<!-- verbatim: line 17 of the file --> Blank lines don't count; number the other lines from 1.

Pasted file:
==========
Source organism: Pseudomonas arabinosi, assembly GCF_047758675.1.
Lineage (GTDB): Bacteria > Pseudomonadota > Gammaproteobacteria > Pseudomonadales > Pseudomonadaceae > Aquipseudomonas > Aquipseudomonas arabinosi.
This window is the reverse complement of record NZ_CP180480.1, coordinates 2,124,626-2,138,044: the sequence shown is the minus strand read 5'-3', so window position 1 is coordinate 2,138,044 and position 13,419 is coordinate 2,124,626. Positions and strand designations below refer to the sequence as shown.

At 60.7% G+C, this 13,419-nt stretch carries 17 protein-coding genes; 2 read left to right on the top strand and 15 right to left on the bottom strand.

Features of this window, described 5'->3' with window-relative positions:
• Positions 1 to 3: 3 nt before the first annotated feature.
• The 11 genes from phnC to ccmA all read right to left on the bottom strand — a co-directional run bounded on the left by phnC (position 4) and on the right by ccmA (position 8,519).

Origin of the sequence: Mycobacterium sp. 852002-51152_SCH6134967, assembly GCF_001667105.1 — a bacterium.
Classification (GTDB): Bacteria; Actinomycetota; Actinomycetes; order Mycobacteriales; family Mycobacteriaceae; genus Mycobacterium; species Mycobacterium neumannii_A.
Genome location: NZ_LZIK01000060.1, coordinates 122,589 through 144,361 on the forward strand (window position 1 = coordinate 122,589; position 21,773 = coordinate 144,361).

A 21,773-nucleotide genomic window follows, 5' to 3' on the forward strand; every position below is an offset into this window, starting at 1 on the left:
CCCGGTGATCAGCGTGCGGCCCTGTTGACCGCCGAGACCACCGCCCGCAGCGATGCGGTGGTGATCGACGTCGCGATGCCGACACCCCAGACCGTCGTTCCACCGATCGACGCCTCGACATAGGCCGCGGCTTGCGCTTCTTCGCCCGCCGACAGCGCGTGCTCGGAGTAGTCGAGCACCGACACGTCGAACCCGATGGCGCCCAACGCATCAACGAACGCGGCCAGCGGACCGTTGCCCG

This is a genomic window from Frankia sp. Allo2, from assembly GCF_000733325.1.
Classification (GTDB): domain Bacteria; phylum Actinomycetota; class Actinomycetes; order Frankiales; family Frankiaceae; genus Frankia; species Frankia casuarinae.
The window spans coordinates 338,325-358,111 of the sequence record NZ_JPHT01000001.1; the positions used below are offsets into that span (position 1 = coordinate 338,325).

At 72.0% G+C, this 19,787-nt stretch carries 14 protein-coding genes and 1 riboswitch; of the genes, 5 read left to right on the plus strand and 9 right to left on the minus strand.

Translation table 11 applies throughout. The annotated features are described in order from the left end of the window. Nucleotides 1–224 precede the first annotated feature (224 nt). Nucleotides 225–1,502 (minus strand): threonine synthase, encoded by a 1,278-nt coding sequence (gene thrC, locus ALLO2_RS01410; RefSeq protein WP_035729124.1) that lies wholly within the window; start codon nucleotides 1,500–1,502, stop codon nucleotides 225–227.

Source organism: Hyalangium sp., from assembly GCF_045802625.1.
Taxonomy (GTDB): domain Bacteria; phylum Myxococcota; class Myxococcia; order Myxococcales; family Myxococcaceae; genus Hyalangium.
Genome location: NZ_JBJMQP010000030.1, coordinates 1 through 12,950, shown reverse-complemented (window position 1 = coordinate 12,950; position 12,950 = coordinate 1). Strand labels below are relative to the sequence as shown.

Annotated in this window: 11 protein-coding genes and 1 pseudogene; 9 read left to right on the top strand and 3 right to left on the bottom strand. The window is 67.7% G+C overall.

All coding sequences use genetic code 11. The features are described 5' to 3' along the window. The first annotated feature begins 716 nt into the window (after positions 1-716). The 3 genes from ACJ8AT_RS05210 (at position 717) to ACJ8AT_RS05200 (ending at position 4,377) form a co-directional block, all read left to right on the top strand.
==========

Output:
Translation table 11 applies throughout. The annotated features are described in order from the left end of the window. Nucleotides 1–224 precede the first annotated feature (224 nt). Nucleotides 225–1,502 (minus strand): threonine synthase, encoded by a 1,278-nt coding sequence (gene thrC, locus ALLO2_RS01410; RefSeq protein WP_035729124.1) that lies wholly within the window; start codon nucleotides 1,500–1,502, stop codon nucleotides 225–227.